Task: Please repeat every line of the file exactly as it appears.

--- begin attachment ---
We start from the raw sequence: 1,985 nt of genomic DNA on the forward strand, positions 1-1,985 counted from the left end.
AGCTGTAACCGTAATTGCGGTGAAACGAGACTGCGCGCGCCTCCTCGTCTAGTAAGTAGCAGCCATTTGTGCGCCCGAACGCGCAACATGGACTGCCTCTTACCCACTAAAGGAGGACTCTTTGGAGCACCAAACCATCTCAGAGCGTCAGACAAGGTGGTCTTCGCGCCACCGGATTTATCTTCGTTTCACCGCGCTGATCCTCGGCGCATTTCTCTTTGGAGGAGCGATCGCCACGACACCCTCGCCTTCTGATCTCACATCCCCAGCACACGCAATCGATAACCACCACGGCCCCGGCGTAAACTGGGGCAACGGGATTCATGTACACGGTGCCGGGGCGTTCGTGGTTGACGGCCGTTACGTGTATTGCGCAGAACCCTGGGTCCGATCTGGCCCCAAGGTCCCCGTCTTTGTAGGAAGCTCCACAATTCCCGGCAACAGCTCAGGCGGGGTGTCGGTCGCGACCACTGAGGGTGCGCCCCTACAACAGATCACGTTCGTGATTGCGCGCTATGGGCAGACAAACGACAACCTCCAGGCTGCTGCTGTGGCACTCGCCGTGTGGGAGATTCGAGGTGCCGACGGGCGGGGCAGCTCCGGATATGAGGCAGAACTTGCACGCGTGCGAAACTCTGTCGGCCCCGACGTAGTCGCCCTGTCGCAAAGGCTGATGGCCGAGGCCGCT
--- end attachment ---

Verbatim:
We start from the raw sequence: 1,985 nt of genomic DNA on the forward strand, positions 1-1,985 counted from the left end.
AGCTGTAACCGTAATTGCGGTGAAACGAGACTGCGCGCGCCTCCTCGTCTAGTAAGTAGCAGCCATTTGTGCGCCCGAACGCGCAACATGGACTGCCTCTTACCCACTAAAGGAGGACTCTTTGGAGCACCAAACCATCTCAGAGCGTCAGACAAGGTGGTCTTCGCGCCACCGGATTTATCTTCGTTTCACCGCGCTGATCCTCGGCGCATTTCTCTTTGGAGGAGCGATCGCCACGACACCCTCGCCTTCTGATCTCACATCCCCAGCACACGCAATCGATAACCACCACGGCCCCGGCGTAAACTGGGGCAACGGGATTCATGTACACGGTGCCGGGGCGTTCGTGGTTGACGGCCGTTACGTGTATTGCGCAGAACCCTGGGTCCGATCTGGCCCCAAGGTCCCCGTCTTTGTAGGAAGCTCCACAATTCCCGGCAACAGCTCAGGCGGGGTGTCGGTCGCGACCACTGAGGGTGCGCCCCTACAACAGATCACGTTCGTGATTGCGCGCTATGGGCAGACAAACGACAACCTCCAGGCTGCTGCTGTGGCACTCGCCGTGTGGGAGATTCGAGGTGCCGACGGGCGGGGCAGCTCCGGATATGAGGCAGAACTTGCACGCGTGCGAAACTCTGTCGGCCCCGACGTAGTCGCCCTGTCGCAAAGGCTGATGGCCGAGGCCGCT